Based on citizen input, City Council prioritized funding for City-owned road maintenance, increasing the budget for paving from $300,000 in 2011 to $1,385,000 this fiscal year.  The funding increase has yielded positive results, with over 50% of city roads now rated in good condition and only 9% as poor. To compare, about 31% of state-owned roads are rated in good condition, while 37% of state-owned roads in our community are rated “poor.” Mayor Echols added, “The City of Rock Hill is doing all it can to ensure our roads are safe and well-maintained. Council’s continued commitment to increase the paving funds, along with the addition of two pothole trucks, has made a significant positive impact on the condition of City-owned roads.”

Several stormwater projects are currently underway throughout the city.  A citizen advisory board helps set priorities for the schedule of projects. While residents may not always see construction in their immediate neighborhood, projects in neighborhoods upstream, along with regional projects in highly traveled areas of the city, will have positive impacts citywide.  The City monitors the effects of all of these projects on an ongoing basis to ensure customer concerns are addressed in a timely way.

Police

In the last few years, more officers have been added to help increase the number of patrol zones to 10, and decrease the size of each zone. Smaller zones help lower response times and allow officers to spend more time in the neighborhoods they serve.  Recent statistics on violent crime and property crime show downward trends. 

As part of the strategic plan, the police department closely monitors response times for priority one calls, or those involving armed robbery or breaking and entering in progress. In the past two years, the department exceeded the five-minute target for priority one responses, last year responding to 89% within that time frame.

The City has been working to implement body-worn cameras for police officers since early 2015, and recently the cameras were deployed across the department.  Officers are very supportive of the program.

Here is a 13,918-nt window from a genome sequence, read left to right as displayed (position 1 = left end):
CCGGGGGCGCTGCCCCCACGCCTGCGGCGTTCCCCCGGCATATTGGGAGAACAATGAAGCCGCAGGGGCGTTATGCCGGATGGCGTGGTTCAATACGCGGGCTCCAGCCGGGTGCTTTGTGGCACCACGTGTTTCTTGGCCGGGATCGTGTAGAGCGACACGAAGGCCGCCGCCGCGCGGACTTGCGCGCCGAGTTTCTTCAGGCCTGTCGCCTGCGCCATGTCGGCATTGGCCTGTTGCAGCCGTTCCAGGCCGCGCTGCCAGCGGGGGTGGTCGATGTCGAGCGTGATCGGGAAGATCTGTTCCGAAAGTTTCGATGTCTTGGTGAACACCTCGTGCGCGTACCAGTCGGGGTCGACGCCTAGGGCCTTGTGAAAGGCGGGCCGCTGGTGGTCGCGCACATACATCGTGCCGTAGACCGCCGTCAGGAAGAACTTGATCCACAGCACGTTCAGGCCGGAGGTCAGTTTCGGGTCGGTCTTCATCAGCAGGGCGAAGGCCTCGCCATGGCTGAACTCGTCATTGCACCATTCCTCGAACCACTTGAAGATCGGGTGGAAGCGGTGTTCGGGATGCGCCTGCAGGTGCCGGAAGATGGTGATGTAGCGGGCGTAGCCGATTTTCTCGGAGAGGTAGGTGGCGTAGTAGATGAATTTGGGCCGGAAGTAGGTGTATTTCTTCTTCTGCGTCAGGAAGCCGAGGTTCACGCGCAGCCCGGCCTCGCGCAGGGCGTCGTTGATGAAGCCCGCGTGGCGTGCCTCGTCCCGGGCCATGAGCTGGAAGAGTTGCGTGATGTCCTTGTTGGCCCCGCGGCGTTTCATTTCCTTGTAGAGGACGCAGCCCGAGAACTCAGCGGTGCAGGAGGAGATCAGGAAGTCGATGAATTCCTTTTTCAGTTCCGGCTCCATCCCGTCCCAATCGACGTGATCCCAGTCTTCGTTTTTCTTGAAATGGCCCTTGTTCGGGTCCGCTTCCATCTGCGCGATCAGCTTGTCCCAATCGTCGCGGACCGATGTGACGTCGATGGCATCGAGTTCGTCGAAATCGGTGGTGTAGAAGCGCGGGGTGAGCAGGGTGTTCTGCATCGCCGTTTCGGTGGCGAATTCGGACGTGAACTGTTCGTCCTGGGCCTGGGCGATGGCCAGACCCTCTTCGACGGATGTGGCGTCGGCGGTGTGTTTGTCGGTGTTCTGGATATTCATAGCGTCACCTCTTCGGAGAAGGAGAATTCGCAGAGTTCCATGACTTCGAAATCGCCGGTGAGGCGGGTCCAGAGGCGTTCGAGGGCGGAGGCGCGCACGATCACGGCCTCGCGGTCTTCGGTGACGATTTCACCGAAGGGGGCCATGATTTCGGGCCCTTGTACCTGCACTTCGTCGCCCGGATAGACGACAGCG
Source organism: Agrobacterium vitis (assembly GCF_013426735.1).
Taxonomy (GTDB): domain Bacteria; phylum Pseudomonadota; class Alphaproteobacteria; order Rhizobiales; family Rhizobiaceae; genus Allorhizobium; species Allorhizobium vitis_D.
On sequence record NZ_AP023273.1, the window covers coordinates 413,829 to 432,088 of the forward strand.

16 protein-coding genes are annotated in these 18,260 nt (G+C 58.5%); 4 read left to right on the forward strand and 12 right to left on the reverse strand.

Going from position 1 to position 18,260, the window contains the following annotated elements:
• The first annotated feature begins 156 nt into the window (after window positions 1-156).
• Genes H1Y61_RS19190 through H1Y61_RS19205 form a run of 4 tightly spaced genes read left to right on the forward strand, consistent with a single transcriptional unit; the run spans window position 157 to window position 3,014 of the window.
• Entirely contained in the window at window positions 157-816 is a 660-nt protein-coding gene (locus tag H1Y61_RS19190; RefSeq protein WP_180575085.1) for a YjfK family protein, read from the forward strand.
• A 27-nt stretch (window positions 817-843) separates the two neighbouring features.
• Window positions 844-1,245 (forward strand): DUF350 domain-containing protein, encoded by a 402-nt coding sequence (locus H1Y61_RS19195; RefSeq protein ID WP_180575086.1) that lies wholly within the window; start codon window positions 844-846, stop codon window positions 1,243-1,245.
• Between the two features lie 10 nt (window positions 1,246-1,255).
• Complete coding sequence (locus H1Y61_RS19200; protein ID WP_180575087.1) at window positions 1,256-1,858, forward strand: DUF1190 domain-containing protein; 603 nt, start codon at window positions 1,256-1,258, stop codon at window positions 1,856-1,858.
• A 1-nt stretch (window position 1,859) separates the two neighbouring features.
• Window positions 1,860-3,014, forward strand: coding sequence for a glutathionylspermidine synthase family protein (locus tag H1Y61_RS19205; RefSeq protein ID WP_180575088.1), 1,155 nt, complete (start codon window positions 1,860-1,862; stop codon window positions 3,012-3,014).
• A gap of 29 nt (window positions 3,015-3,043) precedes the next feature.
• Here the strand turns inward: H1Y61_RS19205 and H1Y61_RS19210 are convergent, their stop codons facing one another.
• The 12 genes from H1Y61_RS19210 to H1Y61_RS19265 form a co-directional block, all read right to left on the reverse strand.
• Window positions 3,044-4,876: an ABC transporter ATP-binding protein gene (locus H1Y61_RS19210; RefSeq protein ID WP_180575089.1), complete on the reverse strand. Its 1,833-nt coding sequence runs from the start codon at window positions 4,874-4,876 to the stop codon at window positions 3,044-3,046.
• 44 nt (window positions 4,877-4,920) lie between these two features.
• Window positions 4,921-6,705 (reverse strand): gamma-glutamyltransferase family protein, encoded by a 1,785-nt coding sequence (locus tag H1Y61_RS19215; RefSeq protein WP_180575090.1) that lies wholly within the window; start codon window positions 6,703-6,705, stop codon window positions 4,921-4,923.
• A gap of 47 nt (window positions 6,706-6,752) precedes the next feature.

Rock Hill Police Department understands the importance of community engagement and relationship-building as an effective tool for law enforcement. Rock Hill officers and staff participated in over 350 community events in the past year alone.

Housing and Neighborhood Services (HNS)

The City, in partnership with the Housing Development Corporation of Rock Hill (HDCRH), works to help low-income families with home down payment assistance up to $5,000.  In addition, the city and HDCRH work to build affordable housing units and maintain low-income rentals across the city.  For those who own their home but need help with maintenance, the City helps coordinate rehabilitation programs throughout the city.  HNS also helps ensure the quality of neighborhoods with proactive inspections to alert residents about potential problems and enforce the city’s codes and ordinances.  The empowerment division helps neighborhood associations connect to the city, and keeps neighborhoods informed about city projects and programs.

Mayor Echols summarized, “The projects and issues presented during these ward meetings are just a small sampling of the great work that City employees do every day.  The City of Rock Hill is always on and strives to be a place where we provide quality services, develop quality places and foster a quality community, all while remaining financially strong.”

Neighborhood Meetings Flier